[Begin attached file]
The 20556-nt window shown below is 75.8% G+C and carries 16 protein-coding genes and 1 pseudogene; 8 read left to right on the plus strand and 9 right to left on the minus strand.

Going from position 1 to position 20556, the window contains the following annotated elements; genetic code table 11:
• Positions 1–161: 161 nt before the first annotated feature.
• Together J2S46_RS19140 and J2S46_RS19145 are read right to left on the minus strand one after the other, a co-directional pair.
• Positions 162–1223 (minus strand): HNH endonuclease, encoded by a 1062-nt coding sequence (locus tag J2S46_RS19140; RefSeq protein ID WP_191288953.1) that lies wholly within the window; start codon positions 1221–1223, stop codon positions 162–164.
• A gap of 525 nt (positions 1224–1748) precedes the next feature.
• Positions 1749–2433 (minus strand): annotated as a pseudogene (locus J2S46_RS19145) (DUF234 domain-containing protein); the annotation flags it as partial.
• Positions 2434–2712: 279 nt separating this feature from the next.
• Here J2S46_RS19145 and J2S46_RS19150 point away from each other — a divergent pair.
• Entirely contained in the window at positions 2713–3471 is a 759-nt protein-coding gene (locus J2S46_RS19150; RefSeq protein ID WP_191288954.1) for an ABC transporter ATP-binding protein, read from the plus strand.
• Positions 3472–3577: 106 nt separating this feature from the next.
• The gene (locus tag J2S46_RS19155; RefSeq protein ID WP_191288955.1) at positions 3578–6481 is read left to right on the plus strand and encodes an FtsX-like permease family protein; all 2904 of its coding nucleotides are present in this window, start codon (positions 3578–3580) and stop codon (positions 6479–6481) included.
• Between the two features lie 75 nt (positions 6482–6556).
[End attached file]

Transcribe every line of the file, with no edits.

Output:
The 20556-nt window shown below is 75.8% G+C and carries 16 protein-coding genes and 1 pseudogene; 8 read left to right on the plus strand and 9 right to left on the minus strand.

Going from position 1 to position 20556, the window contains the following annotated elements; genetic code table 11:
• Positions 1–161: 161 nt before the first annotated feature.
• Together J2S46_RS19140 and J2S46_RS19145 are read right to left on the minus strand one after the other, a co-directional pair.
• Positions 162–1223 (minus strand): HNH endonuclease, encoded by a 1062-nt coding sequence (locus tag J2S46_RS19140; RefSeq protein ID WP_191288953.1) that lies wholly within the window; start codon positions 1221–1223, stop codon positions 162–164.
• A gap of 525 nt (positions 1224–1748) precedes the next feature.
• Positions 1749–2433 (minus strand): annotated as a pseudogene (locus J2S46_RS19145) (DUF234 domain-containing protein); the annotation flags it as partial.
• Positions 2434–2712: 279 nt separating this feature from the next.
• Here J2S46_RS19145 and J2S46_RS19150 point away from each other — a divergent pair.
• Entirely contained in the window at positions 2713–3471 is a 759-nt protein-coding gene (locus J2S46_RS19150; RefSeq protein ID WP_191288954.1) for an ABC transporter ATP-binding protein, read from the plus strand.
• Positions 3472–3577: 106 nt separating this feature from the next.
• The gene (locus tag J2S46_RS19155; RefSeq protein ID WP_191288955.1) at positions 3578–6481 is read left to right on the plus strand and encodes an FtsX-like permease family protein; all 2904 of its coding nucleotides are present in this window, start codon (positions 3578–3580) and stop codon (positions 6479–6481) included.
• Between the two features lie 75 nt (positions 6482–6556).